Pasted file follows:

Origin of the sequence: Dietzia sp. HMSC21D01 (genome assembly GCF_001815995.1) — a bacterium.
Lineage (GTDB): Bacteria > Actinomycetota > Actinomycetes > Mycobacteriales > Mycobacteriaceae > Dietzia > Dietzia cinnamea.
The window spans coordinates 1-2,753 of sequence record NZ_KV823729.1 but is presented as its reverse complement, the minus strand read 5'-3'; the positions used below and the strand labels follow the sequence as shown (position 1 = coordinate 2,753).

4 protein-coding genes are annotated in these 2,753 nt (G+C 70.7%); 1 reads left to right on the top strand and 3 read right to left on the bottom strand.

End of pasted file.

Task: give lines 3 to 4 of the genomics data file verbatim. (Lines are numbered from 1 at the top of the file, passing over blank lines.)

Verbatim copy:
The window spans coordinates 1-2,753 of sequence record NZ_KV823729.1 but is presented as its reverse complement, the minus strand read 5'-3'; the positions used below and the strand labels follow the sequence as shown (position 1 = coordinate 2,753).

4 protein-coding genes are annotated in these 2,753 nt (G+C 70.7%); 1 reads left to right on the top strand and 3 read right to left on the bottom strand.